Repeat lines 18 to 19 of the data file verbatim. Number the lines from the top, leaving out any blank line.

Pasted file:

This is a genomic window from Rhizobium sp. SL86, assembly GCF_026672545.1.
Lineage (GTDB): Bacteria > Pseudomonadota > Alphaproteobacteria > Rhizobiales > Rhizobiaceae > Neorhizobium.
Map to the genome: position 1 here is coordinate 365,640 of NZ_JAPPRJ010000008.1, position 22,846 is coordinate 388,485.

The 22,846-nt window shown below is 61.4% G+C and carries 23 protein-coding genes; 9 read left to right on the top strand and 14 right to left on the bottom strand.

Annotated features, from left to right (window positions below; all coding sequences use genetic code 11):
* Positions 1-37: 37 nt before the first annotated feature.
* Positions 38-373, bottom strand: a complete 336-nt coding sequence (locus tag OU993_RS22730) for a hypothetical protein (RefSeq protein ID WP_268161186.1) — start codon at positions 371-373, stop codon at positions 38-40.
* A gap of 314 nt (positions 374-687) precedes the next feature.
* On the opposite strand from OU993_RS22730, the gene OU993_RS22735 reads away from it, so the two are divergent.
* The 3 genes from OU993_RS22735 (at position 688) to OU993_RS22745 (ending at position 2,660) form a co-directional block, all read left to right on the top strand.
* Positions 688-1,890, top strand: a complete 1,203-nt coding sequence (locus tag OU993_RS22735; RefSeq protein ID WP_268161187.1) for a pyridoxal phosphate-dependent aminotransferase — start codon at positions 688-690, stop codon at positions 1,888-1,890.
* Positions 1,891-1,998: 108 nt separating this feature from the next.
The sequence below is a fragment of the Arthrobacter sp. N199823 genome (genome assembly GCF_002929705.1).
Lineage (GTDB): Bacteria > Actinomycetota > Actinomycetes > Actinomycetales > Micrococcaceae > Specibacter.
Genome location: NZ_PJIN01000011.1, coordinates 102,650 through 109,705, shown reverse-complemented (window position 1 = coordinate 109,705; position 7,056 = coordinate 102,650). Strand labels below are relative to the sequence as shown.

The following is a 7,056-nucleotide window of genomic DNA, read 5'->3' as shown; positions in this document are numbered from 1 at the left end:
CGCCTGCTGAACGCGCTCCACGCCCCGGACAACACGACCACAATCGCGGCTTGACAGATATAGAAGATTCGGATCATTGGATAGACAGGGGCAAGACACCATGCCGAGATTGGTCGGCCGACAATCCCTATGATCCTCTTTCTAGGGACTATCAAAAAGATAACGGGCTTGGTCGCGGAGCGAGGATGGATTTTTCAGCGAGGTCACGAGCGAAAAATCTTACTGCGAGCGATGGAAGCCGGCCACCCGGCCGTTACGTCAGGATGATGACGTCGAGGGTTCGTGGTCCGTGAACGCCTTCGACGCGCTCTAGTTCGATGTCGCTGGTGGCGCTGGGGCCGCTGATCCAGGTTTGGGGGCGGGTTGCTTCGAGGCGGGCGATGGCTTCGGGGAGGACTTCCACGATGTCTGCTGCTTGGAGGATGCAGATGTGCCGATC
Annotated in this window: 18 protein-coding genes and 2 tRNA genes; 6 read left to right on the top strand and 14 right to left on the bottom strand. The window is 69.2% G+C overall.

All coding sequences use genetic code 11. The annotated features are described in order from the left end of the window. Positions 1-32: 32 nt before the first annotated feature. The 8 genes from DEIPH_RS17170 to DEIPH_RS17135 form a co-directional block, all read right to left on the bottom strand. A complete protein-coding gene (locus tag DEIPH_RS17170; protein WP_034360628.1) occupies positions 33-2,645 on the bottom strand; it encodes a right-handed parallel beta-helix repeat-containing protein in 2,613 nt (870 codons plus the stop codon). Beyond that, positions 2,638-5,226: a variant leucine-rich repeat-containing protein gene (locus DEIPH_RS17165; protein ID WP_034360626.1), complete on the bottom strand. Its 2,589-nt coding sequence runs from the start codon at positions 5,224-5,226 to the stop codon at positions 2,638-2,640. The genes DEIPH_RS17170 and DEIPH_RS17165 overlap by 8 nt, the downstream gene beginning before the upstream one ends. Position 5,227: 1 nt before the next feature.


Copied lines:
Annotated in this window: 18 protein-coding genes and 2 tRNA genes; 6 read left to right on the top strand and 14 right to left on the bottom strand. The window is 69.2% G+C overall.

All coding sequences use genetic code 11. The annotated features are described in order from the left end of the window. Positions 1-32: 32 nt before the first annotated feature. The 8 genes from DEIPH_RS17170 to DEIPH_RS17135 form a co-directional block, all read right to left on the bottom strand. A complete protein-coding gene (locus tag DEIPH_RS17170; protein WP_034360628.1) occupies positions 33-2,645 on the bottom strand; it encodes a right-handed parallel beta-helix repeat-containing protein in 2,613 nt (870 codons plus the stop codon). Beyond that, positions 2,638-5,226: a variant leucine-rich repeat-containing protein gene (locus DEIPH_RS17165; protein ID WP_034360626.1), complete on the bottom strand. Its 2,589-nt coding sequence runs from the start codon at positions 5,224-5,226 to the stop codon at positions 2,638-2,640. The genes DEIPH_RS17170 and DEIPH_RS17165 overlap by 8 nt, the downstream gene beginning before the upstream one ends. Position 5,227: 1 nt before the next feature.